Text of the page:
How to Handle It When Your Kids are With Their Narcissistic Dad

How to Handle It When Your Kids are With Their Narcissistic Dad
One of the biggest things that propels me and fuels me is to help mommas like you get themselves unstuck, especially in the areas where the ex has you paralyzed.

When sharing custody, how do you feel when the kids are with their dad? AND, more importantly, how are you handling those feelings?

When our kids are with their dad, the kids may be able to call us whenever they want, but some dads will withhold that communication and not allow it. They know that our connection with our kids is 100 million times stronger than their connection with the kids and they get jealous!

And regardless of whether he lets them call you at will, whether he lets them call you once in a while, or whether he doesn't let them call you at all, we tend to have a lot of the same feelings. 

I used to feel lost. 
Part of that was how I identified myself (as lost), and part of it was not being sure how to fill my time when I wasn’t taking care of my kid. 

I used to feel guilty. 
I believed this was my season 'to mother', and I wasn’t doing it 40% of the time. It felt weird and wrong. I also felt guilty if I went out and had fun with some friends while my kid was with her depressed father who was drinking. 

I used to feel sad. 
I wanted to be with my daughter and I couldn’t. Sharing custody sucks even if you have a healthy co-parenting relationship, let alone something completely toxic and imbalanced. 

I used to feel jealous. 
A lot of us have a Disney dad on our hands. They’re spending money on a bigger house, lots of toys, maybe a trampoline or a pool. We don’t have those things and we want to be able to give our kids fun things. I remember living in a condo and wishing I could give my daughter a house with a backyard swing, knowing I couldn't at the time. 

I used to feel angry. 
Like I said, sharing custody with someone toxic sucks. Add to that all the ways the justice system and family court have let you down. All the things he seems to get away with that you (seemingly) cannot. It feels unfair. (and it is!)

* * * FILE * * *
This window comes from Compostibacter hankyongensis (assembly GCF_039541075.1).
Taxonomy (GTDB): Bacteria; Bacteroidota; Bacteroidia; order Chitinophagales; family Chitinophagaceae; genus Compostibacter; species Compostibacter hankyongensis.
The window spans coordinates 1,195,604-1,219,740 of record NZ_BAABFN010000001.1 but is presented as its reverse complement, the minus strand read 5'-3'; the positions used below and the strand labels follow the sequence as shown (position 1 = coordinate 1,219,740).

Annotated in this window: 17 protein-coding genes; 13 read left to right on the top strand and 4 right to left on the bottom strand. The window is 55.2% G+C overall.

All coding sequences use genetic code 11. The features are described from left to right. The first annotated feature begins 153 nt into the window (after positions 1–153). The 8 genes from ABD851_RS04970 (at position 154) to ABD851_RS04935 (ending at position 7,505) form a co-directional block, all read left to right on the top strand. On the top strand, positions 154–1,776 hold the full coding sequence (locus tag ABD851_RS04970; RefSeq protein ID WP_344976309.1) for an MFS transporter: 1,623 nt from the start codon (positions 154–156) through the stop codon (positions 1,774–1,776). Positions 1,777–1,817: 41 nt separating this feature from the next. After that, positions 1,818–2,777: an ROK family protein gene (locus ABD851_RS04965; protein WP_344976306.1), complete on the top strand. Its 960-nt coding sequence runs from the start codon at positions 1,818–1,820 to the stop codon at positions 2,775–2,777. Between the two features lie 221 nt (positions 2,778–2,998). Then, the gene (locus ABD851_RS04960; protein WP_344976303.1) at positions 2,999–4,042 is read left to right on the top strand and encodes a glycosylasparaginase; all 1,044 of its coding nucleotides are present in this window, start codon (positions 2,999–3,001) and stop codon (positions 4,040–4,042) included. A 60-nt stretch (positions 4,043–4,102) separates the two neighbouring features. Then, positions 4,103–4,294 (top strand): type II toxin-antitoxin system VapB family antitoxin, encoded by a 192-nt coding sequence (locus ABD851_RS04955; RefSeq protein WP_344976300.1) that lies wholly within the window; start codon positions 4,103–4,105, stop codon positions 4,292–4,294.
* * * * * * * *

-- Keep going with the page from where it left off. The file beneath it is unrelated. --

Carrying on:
These feelings are 100% valid and we all feel them to varying degrees at some point, right? Recognize those feelings and allow yourself to feel them!

But, sister, I’m going to encourage you to get those feelings out. 

Tell it to your friend, write it in a journal, say it in a prayer.

Get them out, and feel them as you acknowledge they exist... just don’t stay there. 

Once they’re out in the open, take some sort of action.

Taking action is one of the best things you can do to move away from those feelings. That may seem obvious but I’m not talking about numbing your feelings with mindless activity whether it’s food, alcohol, or something else.

What I’m referring to is something like doing a project on the house. Taking a walk or sitting by a river. It doesn’t have to be extravagant like getting a massage, although that is a good thing to do. 

Maybe you need to catch up on documentation. I get it, you’re exhausted and depleted, and documenting might be the last thing you want to do. 

But maybe you document so you can get that one thing off your plate and when the kids come back home, you're fully present and can enjoy mothering them.

These suggestions are ways to move your feelings through, and get yourself through those feelings so you don’t stay stuck in them. 

If you stay there, he wins. Do you want him to win? No way!

Feeling stuck? And while what I wrote sounds like good advice, do you need more help actually doing it? If so, enroll in The Kick Ass Co-Parenting Course. I know you will be helped and blessed with the videos, workbook, and group coaching!

Click on the link below for more info, and to enroll. You'll have immediate access to the course, and group coaching will begin in a few weeks!

God made you for this!